Decided on July 28,1997

RAM SWAROOP Respondents


M.SRINIVASAN,C.J. - (1.)THE reasoning in F.A.O. No. 187 of 1991 will apply in this case insofar as it relates to the negligence on the part of the truck driver which led to the accident and also vicarious liability of the appellant. In fact the claimant No. 1 in this case is the same as the claimant in F.A.O. No. 187 of 1991, he being the husband of the deceased in the present case. In that case the deceased was a minor daughter, one of the children of the claimant No. 1. In this case the other children of the claimant No. 1 have also joined as claimants as the claim is with regard to the wife of the claimant No. 1 who died in the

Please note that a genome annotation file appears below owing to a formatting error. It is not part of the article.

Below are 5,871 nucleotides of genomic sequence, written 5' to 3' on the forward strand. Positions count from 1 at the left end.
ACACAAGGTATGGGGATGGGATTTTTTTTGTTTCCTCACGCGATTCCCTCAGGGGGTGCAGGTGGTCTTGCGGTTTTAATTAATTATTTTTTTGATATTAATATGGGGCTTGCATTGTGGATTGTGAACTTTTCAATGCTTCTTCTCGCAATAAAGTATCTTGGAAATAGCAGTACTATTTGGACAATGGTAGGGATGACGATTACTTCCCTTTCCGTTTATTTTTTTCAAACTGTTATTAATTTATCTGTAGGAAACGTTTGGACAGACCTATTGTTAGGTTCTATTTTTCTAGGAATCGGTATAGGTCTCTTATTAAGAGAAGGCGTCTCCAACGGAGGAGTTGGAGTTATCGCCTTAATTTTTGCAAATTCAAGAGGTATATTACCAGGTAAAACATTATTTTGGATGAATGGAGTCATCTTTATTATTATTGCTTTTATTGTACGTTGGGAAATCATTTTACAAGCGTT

(2.)THE Tribunal has taken the view that the deceased was contributing a sum of Rs. 1,000 per month by doing various domestic and agricultural work to the prosperity of the family. However, he adopted a multiplicand of Rs. 400 per month for calculating the loss of dependency to the claimants. Thus, according to the Tribunal the annual loss would come to Rs. 4,800 and by multiplying the same by 18 he arrived at a sum of Rs. 86,400. He added a sum of Rs. 30,000 as loss of a living being of the family, Rs. 3,000 for funeral expenses and Rs. 1,000 as litigation cost, thus making a total sum of Rs. 1,20,400. We can straightaway point out that the award of Rs. 30,000 for the loss of living being of the family and Rs. 1,000 as litigation cost is unsustainable.